- Nearby attractions: Emerald Pools Trailhead, Top of Angel’s Landing, Dertrap Mountain Trail, Orderville Canyon, Temple of Sinawava
- Reserve a Zion National Park cabin here
Canyon Vista Lodge, Bed and Breakfast
- Location: Canyon Vista Lodge, 2175 Zion-Mount Carmel Hwy, Springdale, UT 84767
- Price range: up to $199 per night for rooms
- Months open: Year-round lodging
- Nearby attractions: Parunuweap Canyon, Stevens Wash, Crawford Wash, Dennett Canyon
- Reserve a Canyon Vista cabin here
On top of a wide range of amenities, the lodges and campgrounds near Zion Canyon all have spectacular views of the park. So, even though you’re not within the park’s borders, you still feel connected to the experience. – Amy Myers
For thorough pros and cons of each site, see our Zion National Park Lodging: Campgrounds, Cabins, Securing Reservations in Zion Canyon, Kolob Canyons and More next.
As with any venture, safety in Zion depends on your own good judgment, adequate preparation, and constant awareness. Rangers respond to over 250 medical incidents in Zion NP every single year. And personal responsibility is the only way to avoid ending up a part of the park’s Search and Rescue statistics yourself.
Flash Floods: Water & Weather Are Unpredictable in Zion National Park
There are multiple cases of group fatalities in Zion National Park due to flash flooding. Always check the weather ahead of your visit, and be sure to pay extra attention to atmospheric changes while in the park.
- Monsoon season is from July to September and is due to an increase in atmospheric moisture and summer heat, which leads to strong thunderstorms, a frequent occurrence in the desert southwest and Zion NP
- Flash floods can occur at any time in Zion National Park and in the desert southwest, and are a sudden increase in depth and speed of water in rivers, streams or washes due to heavy rain from thunderstorms. Flood waters carry large debris like tree trunks and boulders
Desert Safety: Carry Enough Water, Heat Stroke & Exhaustion Symptoms
- Carry Enough Water: The desert is an extreme environment. Carry enough water, one gallon per person per day, and drink it. Water is available at visitor centers, campgrounds, Zion Lodge, and some shuttle stops. Do not drink untreated water.
- Heat Exhaustion occurs when the body loses more fluid than is taken in. Signs of heat exhaustion include nausea, vomiting, fatigue, headaches, pale appearance, stomach cramps, and cool clammy skin.If a member of your party begins to experience any of these symptoms, stop your hike immediately. Find a cool, shady area and have the victim rest with their feet up to distribute fluids throughout the body.
- It is important to drink fluids, but it is also important to eat. While suffering from heat exhaustion, drinking fluids without eating can lead to a potentially dangerous condition of low blood salt.
- If heat exhaustion symptoms persist for more than two hours, seek medical help.
- Heat Stroke is an advanced stage of heat exhaustion. It is the body’s inability to cool itself. Symptoms include confusion, disorientation, behavioral changes, and seizures.If you believe that a member of your party is suffering from heat stroke, it is imperative to cool them using any available means and obtain immediate medical assistance.
Terrain Safety: Steep Cliffs Require Caution
Falls from cliffs on trails have resulted in death in Zion NP. Loose sand or pebbles on stone are very slippery, so please be careful of edges when using cameras or binoculars. Never throw or roll rocks in the park, either, as there may be hikers below you. These best practices may save yourself and others from injury and death:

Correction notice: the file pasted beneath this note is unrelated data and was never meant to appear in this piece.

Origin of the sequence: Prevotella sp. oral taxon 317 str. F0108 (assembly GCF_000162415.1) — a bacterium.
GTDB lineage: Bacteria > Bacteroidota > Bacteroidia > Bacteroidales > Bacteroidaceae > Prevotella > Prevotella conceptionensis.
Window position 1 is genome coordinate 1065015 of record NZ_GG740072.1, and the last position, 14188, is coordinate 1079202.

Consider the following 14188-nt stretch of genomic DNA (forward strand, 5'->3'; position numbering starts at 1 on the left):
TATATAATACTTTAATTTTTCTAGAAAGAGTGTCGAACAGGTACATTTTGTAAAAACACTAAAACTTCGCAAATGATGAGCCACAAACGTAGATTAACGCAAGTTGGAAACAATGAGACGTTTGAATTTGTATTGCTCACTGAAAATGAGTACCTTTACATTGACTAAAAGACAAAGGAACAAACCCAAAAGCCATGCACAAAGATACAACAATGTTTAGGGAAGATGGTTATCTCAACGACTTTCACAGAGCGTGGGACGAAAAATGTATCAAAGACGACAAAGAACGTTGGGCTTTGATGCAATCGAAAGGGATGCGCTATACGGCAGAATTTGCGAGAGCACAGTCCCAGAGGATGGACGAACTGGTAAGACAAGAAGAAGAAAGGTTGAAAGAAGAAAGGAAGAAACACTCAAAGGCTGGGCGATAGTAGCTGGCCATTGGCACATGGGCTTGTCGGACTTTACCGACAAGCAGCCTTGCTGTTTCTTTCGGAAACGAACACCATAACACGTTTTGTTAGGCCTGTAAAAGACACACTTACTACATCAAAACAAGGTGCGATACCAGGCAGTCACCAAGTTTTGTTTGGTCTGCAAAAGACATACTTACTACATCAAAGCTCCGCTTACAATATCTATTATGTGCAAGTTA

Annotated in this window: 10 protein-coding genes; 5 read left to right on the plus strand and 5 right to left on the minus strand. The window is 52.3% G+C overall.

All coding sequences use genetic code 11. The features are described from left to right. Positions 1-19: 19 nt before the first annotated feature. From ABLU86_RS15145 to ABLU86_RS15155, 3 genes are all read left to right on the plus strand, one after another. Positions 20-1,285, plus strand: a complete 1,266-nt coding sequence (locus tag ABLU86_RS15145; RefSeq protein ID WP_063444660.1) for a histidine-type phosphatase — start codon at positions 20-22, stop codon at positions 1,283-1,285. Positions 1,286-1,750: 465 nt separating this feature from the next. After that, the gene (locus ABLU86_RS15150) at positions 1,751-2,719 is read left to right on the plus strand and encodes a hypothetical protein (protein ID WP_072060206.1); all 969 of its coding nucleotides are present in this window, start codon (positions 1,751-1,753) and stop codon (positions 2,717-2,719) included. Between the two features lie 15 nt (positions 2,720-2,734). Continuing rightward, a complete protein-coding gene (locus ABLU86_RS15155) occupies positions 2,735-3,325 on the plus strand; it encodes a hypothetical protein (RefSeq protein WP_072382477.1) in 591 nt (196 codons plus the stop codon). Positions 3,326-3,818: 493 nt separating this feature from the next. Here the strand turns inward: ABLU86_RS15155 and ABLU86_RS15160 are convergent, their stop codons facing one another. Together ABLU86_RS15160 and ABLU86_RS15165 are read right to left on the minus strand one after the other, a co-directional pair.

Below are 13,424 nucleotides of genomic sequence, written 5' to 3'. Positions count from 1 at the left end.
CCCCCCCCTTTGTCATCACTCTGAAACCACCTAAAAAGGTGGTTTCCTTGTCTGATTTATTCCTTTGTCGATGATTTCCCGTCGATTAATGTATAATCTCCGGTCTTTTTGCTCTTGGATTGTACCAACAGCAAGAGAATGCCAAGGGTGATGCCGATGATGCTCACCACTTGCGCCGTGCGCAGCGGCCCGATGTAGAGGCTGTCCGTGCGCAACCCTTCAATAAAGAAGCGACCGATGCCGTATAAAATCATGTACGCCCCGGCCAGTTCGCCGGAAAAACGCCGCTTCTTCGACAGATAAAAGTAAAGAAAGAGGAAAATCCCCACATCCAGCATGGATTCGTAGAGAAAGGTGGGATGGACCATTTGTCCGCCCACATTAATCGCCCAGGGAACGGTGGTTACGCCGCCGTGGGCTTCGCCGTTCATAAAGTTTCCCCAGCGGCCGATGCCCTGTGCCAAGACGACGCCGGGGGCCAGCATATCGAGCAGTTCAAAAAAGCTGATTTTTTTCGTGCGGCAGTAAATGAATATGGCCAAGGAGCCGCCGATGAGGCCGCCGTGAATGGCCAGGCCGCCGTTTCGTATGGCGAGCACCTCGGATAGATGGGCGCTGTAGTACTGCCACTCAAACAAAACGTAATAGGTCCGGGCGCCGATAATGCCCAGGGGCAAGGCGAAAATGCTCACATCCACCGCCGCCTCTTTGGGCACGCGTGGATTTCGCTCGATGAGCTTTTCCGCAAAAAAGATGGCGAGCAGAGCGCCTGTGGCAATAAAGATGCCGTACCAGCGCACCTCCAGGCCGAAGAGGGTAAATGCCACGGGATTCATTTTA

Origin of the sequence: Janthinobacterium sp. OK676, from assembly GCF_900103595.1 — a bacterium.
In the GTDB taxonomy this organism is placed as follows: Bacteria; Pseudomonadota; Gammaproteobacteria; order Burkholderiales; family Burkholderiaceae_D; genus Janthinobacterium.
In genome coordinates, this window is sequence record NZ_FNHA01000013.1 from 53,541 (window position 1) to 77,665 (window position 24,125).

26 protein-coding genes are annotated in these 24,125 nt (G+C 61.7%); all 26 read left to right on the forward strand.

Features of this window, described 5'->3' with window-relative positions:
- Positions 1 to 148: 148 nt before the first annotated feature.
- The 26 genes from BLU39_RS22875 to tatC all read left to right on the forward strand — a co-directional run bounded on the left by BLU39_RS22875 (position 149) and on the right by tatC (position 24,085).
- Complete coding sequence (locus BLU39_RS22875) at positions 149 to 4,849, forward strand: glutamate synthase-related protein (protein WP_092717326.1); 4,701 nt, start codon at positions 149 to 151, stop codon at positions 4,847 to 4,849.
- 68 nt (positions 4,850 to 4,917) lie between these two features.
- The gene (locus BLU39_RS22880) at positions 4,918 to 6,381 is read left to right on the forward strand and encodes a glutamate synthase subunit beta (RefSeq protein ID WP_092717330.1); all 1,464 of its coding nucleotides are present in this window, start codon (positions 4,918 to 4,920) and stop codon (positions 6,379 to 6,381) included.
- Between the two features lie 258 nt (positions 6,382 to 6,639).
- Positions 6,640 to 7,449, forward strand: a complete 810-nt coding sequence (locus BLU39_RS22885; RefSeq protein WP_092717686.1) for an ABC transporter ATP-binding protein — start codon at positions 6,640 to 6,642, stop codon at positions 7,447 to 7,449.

- Stay on the trail
- Stay back from cliff edges
- Observe posted warnings
- Please watch children
In addition, Rockfall Hazards occur throughout the park and are especially high near any cliff face. Pay attention to your surroundings, stay off of closed trails, and, if unsure, keep away from cliffs.
Great Basin Rattlesnake is Zion’s Only Venomous Snake
It’s in our DNA to fear snakes, and for good reason. But remember, rattlesnakes will never be out in search of human-sized prey. They’re more afraid of us than we are of them, and it’s this fear during surprise encounters that typically brings them to strike.
- Rattlesnake Safety:
- As always, watch where you are walking, and pay attention for the sound of their warning rattle
- If you encounter a rattlesnake on a trail, back away slowly, and give it plenty of space
- In the unlikely event that you or someone near you is bitten, remain calm, and seek medical attention immediately
While rattlesnake encounters are rare in Zion NP, it is imperative to watch your step in their habitat – which is potentially anywhere in the park. Like most pit vipers, the Great Basin rattlesnake is identifiable by the triangular head (above). Locally, the park says, “Great basin rattlesnakes are usually light brown with darker brown blotches down the middle of their back. However, their colors can vary over a range of shades, and they usually blend in well with their surroundings.”
*Health Watch Advisory For All Waterbodies in Zion National Park Due to Toxic Cyanobacteria*
All visitors should be aware that Zion NP is currently experiencing toxic cyanobacteria blooms in their waters. Cyanobacteria is harmful to all living creatures and can be fatal to our pets and ourselves.
- Toxic cyanobacteria caused the death of a pet in Zion National Park in 2020
- Since, staff have been actively monitoring for the presence of harmful cyanobacteria and cyanotoxins in three major tributaries of the Virgin River within the park: North Fork of the Virgin River, North Creek, and La Verkin Creek
- Colonies of cyanobacteria can appear yellow, tan, green, brown, or black in color (See images)
Symptoms of cyanotoxin poisoning include: Skin rash, salivation, drowsiness, tingling, burning, numbness, pain, incoherent speech, seizures, vomiting, and diarrhea. Everyone reacts differently, so please remain vigilant for yourself and your party.
- Do not drink stream water anywhere in the park at this time
- Avoid primary contact recreation – do not swim in park water or submerge the head
- Children are especially vulnerable to cyanotoxins
- Keep dogs on a leash while in Zion NP and out of the water
- Please remain vigilant for cyanobacteria mats (see images)
If you have concerns of cyanotoxin poisoning while in Zion, please contact the Utah Poison Control Center at (800) 222-1222. Always call 911 in the event of a medical emergency. For more information on Zion National Park cyanobacteria safety, please see their NPS website.
Stay safe out there, Outsiders, and happy trails through Zion National Park! For more on how to stay safe when visiting, see our Zion National Park Safety: Toxic Cyanobacteria, Desert Safety, Cliffs and Other Best Practices to Stay Safe next.